Book ReviewsNon fiction

#NovNov22: ‘Twas The Night Shift Before Christmas by Adam Kay

Cover of Twas The Night Before Christmas - a disappointing set of anecdotes from the front line of medicine.

Adam Kay’s first memoir —  This Is Going to Hurt: Secret Diaries of a Junior Doctor — was a witty, hilarious and painfully honest account of his time in the medical profession.

Unfortunately his second offering — Twas The Nightshift Before Christmas — isn’t in the same league. It covers the six occasions when he was on duty over the Christmas period, having repeatedly drawn the short straw when rotas were arranged. While most of the population were stuffing themselves with turkey and pudding, he was delivering babies or removing various strange objects from parts of. the human body they were never supposed to have entered. .

It’s essentially a series of anecdotes from his specialism in obstetrics and gynaecology. Delivered in his trademark deadpan style of humour, some make you smile, others wince and roll your eyes over the absurdity of some cases he has to confront.

His tales from the front line are also a good reminder that medics and nursing staff too often have to jump through bureaucratic hoops in order to provide treatment. I groaned at his revelation that staff in one hospital were given a quota of three sets of scrubs per day irrespective of the nature of their job. Three sets per shift isn’t nearly enough for labour ward surgeons where ” it’s hard to emerge from any delivery unsplashed. You’re basically front row for Shamu at SeaWorld, except Shamu has eaten a dodgy kebab and is suffering from chronic fin rot.

Their solution doesn’t speak well to infection control. Until they devised a way to manipulate the access code-restricted dispensing machine, according to Kay, the staff would root around in the bin for used sets that could be repurposed!

Overall however this book is a disappointment. It’s very short (144 pages). The anecdotes are mostly of the “mildly amusing” rather than “laugh out loud” variety and there isn’t the same biting commentary on the stresses and frustrations of working in the NHS that I appreciated in This Is Going to Hurt: Secret Diaries of a Junior Doctor.

Twas The Night Shift Before Christmas feels like a book rushed out to capitalise on the popularity of the first book. The content never made it into This Is Going To Hurt because, Kay says, they were deemed ‘too disgusting’ or ‘too Christmassy’.” Hmmm. I can see understand the “too Christmassy” point but the anecdotes are no more “disgusting” than those in the first book. I suspect they were left out because the publishers at the time didn’t think they were good enough or added any value. They were right first time.

Adam Kay has now published a third memoir — Undoctored — in which he reveals what happened after he decided to leave the medical profession and become a comedian. Based on reviews I’ve seen, this will be far more interesting.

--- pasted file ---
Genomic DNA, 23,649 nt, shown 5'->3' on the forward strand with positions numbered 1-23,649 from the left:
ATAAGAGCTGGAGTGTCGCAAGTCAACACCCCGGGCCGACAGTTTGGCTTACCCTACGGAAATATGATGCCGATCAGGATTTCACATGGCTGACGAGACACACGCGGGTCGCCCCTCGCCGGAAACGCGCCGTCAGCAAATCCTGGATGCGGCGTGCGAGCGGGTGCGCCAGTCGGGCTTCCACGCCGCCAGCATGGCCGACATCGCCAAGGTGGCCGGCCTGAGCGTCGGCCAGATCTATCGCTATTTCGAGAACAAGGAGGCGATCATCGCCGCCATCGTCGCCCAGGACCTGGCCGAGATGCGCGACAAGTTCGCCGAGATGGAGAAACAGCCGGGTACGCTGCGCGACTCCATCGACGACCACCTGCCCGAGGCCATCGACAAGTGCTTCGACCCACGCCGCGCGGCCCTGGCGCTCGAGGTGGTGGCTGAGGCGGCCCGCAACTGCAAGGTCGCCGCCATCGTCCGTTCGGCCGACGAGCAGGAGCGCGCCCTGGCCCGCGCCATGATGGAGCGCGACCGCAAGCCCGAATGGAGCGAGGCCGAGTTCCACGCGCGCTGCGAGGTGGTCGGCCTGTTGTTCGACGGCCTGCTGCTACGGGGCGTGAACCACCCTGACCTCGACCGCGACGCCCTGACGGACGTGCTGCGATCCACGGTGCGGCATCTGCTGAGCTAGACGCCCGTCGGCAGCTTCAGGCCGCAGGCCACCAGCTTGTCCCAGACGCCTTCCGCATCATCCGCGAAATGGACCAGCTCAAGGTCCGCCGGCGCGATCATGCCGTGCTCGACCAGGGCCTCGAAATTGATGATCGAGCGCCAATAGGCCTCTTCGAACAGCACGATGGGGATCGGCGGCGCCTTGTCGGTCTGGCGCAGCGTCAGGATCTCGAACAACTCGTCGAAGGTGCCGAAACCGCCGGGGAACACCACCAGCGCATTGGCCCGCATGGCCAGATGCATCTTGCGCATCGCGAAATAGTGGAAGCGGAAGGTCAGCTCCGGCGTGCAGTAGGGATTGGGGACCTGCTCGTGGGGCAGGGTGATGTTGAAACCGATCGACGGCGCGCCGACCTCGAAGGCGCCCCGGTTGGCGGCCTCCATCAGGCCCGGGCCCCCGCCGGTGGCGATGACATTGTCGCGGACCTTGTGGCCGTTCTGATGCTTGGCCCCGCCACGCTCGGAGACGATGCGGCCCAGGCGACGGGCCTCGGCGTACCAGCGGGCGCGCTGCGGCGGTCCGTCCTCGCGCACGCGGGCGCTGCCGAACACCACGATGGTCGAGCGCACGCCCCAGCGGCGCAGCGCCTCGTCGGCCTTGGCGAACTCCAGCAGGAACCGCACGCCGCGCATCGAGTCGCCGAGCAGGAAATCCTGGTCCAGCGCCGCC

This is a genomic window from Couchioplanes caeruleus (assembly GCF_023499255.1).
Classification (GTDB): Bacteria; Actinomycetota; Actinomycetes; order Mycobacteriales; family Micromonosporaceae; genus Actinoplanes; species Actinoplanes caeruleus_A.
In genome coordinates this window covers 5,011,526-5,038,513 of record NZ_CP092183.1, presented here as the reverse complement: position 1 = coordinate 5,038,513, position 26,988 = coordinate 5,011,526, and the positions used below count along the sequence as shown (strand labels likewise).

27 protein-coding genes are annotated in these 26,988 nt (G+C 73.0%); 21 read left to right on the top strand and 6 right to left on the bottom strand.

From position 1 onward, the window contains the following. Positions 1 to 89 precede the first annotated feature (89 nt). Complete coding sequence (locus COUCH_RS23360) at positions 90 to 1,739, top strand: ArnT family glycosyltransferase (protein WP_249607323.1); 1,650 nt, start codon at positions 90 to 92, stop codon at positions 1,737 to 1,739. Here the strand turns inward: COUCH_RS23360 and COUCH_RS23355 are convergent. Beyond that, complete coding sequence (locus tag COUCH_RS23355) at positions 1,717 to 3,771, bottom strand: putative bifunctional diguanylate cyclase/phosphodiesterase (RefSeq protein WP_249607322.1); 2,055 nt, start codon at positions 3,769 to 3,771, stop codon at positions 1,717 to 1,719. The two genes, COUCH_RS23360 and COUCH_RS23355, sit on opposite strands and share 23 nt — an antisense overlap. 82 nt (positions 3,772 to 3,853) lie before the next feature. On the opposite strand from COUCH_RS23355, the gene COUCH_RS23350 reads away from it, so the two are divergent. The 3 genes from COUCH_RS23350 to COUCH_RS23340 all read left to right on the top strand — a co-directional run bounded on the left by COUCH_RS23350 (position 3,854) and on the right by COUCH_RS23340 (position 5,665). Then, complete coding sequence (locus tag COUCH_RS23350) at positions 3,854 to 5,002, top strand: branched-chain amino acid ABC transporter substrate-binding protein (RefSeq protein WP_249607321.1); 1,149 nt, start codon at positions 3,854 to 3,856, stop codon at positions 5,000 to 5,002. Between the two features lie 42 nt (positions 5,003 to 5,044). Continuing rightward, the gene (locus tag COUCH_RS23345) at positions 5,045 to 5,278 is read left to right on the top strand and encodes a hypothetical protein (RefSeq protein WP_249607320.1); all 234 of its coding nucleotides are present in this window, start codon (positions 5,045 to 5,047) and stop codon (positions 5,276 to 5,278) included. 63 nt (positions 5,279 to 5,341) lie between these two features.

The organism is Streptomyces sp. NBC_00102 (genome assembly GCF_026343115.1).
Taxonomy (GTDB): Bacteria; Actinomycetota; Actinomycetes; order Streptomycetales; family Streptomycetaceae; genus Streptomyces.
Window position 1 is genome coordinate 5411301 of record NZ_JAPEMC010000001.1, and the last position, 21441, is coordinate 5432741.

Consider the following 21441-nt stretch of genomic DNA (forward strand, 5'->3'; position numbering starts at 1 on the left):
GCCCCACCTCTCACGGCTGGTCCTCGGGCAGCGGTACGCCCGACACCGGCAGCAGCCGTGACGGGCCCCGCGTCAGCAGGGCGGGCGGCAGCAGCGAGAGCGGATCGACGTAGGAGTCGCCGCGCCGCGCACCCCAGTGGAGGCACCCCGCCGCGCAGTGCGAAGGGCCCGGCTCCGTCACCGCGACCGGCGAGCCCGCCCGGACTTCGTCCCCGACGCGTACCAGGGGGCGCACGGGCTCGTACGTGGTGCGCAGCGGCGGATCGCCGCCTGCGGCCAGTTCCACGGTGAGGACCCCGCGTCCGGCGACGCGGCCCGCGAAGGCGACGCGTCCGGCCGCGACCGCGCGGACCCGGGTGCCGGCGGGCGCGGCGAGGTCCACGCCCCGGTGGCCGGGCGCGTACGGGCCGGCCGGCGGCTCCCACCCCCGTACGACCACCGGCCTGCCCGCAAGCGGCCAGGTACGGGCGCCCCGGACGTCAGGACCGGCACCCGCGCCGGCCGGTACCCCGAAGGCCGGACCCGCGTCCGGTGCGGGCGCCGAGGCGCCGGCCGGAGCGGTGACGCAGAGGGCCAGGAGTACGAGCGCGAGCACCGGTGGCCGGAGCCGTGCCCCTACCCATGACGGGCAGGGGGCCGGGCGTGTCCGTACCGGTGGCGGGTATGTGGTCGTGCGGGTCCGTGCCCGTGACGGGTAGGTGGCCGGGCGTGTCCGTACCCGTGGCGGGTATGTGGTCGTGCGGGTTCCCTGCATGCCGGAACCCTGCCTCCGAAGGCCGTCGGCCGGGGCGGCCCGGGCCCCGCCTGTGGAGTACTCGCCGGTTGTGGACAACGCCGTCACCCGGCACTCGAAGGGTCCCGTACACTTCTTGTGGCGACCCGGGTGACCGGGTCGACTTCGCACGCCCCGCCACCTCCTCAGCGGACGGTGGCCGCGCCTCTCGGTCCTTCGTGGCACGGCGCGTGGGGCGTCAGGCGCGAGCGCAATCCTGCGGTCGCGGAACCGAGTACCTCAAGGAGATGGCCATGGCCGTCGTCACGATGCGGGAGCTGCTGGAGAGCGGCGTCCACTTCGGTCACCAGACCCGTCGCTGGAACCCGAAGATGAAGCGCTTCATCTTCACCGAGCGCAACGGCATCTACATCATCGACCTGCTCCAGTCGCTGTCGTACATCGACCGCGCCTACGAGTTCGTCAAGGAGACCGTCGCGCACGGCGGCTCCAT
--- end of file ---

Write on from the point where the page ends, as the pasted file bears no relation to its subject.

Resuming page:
Best lines

Full marks to the anaesthetist wearing a badge that says; ‘He sees you when you’re sleeping, he knows when you’re awake’.”

“A lot of the reward for this job comes in the form of a warm glow. It doesn’t make you look any less tired, you can’t pay the rent with it, and it’s worth a lot less than the social life you’ve traded it for, but this comforting aura of goodness and purpose definitely throws light into some dark corners and helps you withstand a lot of the shit.”


What do you need to know about me? 1. I'm from Wales which is one of the countries in the UK and must never be confused with England. 2. My life has always revolved around the written and spoken word. I worked as a journalist for nine years then in international corporate communications 3. My tastes in books are eclectic. I love realism and hate science fiction and science fantasy. 4. I am trying to broaden my reading horizons geographically by reading more books in translation

11 thoughts on “#NovNov22: ‘Twas The Night Shift Before Christmas by Adam Kay

  • Pingback: November 2022 Reading Wrap Up : BookerTalk

  • Thank you for this review; I don’t like doctor/medicinal stories because I am not scientific in the mind; it’s all above me. That being said, I am reminded to read soon for this season: I saw Mommy Killing Santa Claus; I am hoping to have this as a review for books read but I have yet to start this because whatever that I have been reading has not panned out as enjoyable or good reading. I can’t seem to muster up to reading. Oh well, thank you.

    • I dont think you need to be scientific to read memoirs of doctors or other health professionals. I haven’t found any problems so far and I have very little biology or anatomy knowledge

    • Well I don’t see any point in just reviewing books I enjoy…

  • This sounds cobbled together to be piled up at till points, said with my cynical ex-bookseller hat on.

    • Your cynicism antennae are likely to be right in this case – I can’t think of any other reason why the book was published

  • I’m not good at hospital themed books – or TV. I gave up on his TV series very early on, so I guess I’m not the target audience!

    • I did watch the series – it got a lot better as it progressed because you saw the mental strain he was under and a catastrophic situation which ultimately led to him giving up medicine

      • Fai enough. I’m just not good at hospital damas so not my cup of tea.

        • Appreciate that Margaret. We can’t all enjoy the same thing can we

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